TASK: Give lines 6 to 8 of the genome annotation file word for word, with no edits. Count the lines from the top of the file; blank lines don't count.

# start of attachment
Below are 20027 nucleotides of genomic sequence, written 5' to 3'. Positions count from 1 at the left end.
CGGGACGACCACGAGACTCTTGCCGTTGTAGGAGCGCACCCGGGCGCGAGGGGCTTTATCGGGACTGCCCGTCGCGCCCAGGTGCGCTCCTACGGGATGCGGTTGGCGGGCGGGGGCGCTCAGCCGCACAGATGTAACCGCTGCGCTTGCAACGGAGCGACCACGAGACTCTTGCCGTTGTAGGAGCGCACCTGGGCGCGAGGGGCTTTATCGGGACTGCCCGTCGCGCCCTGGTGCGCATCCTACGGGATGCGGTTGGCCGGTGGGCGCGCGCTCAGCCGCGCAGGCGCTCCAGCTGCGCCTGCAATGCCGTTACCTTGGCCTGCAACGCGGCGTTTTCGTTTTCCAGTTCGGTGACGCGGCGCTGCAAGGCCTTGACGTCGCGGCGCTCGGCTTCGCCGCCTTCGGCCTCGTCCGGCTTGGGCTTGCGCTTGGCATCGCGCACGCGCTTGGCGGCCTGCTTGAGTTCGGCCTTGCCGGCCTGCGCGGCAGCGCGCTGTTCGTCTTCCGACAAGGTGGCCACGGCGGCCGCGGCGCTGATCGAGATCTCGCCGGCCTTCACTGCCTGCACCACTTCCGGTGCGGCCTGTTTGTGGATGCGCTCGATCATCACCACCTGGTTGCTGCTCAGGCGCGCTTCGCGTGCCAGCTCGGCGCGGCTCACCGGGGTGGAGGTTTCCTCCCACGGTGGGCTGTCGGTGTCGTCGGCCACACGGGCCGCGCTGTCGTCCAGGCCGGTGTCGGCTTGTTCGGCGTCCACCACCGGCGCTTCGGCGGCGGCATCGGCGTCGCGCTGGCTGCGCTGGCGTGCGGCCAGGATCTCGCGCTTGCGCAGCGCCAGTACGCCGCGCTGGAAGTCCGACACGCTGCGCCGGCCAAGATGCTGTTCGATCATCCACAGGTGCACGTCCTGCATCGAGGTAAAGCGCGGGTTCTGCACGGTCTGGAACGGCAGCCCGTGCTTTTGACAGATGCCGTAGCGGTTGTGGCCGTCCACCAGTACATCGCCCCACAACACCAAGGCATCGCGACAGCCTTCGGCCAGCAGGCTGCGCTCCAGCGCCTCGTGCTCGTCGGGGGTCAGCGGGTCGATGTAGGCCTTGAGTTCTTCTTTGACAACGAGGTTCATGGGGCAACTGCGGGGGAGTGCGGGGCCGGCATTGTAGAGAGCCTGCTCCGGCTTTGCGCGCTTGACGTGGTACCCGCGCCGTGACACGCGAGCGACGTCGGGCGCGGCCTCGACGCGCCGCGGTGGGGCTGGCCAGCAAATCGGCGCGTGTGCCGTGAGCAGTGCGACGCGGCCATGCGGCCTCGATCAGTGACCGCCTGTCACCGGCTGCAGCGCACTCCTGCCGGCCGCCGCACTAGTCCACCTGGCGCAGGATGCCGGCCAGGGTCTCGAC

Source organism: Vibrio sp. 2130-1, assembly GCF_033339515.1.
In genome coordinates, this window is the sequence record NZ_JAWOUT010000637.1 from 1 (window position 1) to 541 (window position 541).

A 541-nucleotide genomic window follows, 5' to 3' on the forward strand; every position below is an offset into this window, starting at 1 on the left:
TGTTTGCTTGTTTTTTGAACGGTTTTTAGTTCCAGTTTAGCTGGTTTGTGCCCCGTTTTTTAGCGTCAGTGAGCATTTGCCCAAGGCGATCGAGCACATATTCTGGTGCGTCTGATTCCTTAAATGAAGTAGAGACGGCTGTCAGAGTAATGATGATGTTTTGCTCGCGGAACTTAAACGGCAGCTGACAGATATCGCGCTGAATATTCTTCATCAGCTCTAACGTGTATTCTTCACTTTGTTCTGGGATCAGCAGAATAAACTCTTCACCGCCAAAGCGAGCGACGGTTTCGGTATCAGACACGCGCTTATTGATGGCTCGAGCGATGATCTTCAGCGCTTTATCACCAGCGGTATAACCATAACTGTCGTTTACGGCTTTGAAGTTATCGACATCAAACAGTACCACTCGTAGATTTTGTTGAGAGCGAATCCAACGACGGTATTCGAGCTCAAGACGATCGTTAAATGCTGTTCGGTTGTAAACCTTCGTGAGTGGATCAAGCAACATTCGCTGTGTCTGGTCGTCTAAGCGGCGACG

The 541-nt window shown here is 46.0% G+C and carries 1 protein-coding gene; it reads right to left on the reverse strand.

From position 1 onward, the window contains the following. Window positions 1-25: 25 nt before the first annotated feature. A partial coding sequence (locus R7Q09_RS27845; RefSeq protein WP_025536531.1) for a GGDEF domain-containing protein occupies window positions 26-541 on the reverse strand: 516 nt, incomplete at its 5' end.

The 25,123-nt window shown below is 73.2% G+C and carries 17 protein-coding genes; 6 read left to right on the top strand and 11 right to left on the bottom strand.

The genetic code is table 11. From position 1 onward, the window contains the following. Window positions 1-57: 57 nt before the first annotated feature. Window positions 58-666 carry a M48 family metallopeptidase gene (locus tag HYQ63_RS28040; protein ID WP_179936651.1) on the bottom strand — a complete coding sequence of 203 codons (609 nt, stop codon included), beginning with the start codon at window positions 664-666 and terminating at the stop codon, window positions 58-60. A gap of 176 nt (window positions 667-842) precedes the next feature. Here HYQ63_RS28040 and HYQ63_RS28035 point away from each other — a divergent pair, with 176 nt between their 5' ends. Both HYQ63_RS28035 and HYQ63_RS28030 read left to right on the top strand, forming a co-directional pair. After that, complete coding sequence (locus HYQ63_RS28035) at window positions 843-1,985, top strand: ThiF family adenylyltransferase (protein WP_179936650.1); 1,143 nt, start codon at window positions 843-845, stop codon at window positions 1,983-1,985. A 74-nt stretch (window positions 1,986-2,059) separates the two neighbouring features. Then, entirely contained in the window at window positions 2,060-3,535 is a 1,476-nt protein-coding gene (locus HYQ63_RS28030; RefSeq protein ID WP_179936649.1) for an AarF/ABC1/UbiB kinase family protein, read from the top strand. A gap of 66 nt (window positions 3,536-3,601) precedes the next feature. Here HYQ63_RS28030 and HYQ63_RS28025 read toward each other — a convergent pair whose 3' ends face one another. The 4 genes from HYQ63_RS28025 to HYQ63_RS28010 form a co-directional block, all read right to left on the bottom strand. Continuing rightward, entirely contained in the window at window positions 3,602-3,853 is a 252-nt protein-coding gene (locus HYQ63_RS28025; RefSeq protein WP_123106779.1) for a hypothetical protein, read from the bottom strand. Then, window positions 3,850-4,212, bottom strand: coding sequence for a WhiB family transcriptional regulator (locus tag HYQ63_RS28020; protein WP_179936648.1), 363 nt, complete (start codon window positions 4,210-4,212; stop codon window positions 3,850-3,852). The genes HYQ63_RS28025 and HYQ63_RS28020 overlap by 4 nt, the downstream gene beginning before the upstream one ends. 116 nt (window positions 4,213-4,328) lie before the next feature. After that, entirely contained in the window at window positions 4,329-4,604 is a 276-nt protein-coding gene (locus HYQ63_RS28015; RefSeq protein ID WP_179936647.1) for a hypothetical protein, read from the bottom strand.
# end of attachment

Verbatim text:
TGTTTGCTTGTTTTTTGAACGGTTTTTAGTTCCAGTTTAGCTGGTTTGTGCCCCGTTTTTTAGCGTCAGTGAGCATTTGCCCAAGGCGATCGAGCACATATTCTGGTGCGTCTGATTCCTTAAATGAAGTAGAGACGGCTGTCAGAGTAATGATGATGTTTTGCTCGCGGAACTTAAACGGCAGCTGACAGATATCGCGCTGAATATTCTTCATCAGCTCTAACGTGTATTCTTCACTTTGTTCTGGGATCAGCAGAATAAACTCTTCACCGCCAAAGCGAGCGACGGTTTCGGTATCAGACACGCGCTTATTGATGGCTCGAGCGATGATCTTCAGCGCTTTATCACCAGCGGTATAACCATAACTGTCGTTTACGGCTTTGAAGTTATCGACATCAAACAGTACCACTCGTAGATTTTGTTGAGAGCGAATCCAACGACGGTATTCGAGCTCAAGACGATCGTTAAATGCTGTTCGGTTGTAAACCTTCGTGAGTGGATCAAGCAACATTCGCTGTGTCTGGTCGTCTAAGCGGCGACG

The 541-nt window shown here is 46.0% G+C and carries 1 protein-coding gene; it reads right to left on the reverse strand.

From position 1 onward, the window contains the following. Window positions 1-25: 25 nt before the first annotated feature. A partial coding sequence (locus R7Q09_RS27845; RefSeq protein WP_025536531.1) for a GGDEF domain-containing protein occupies window positions 26-541 on the reverse strand: 516 nt, incomplete at its 5' end.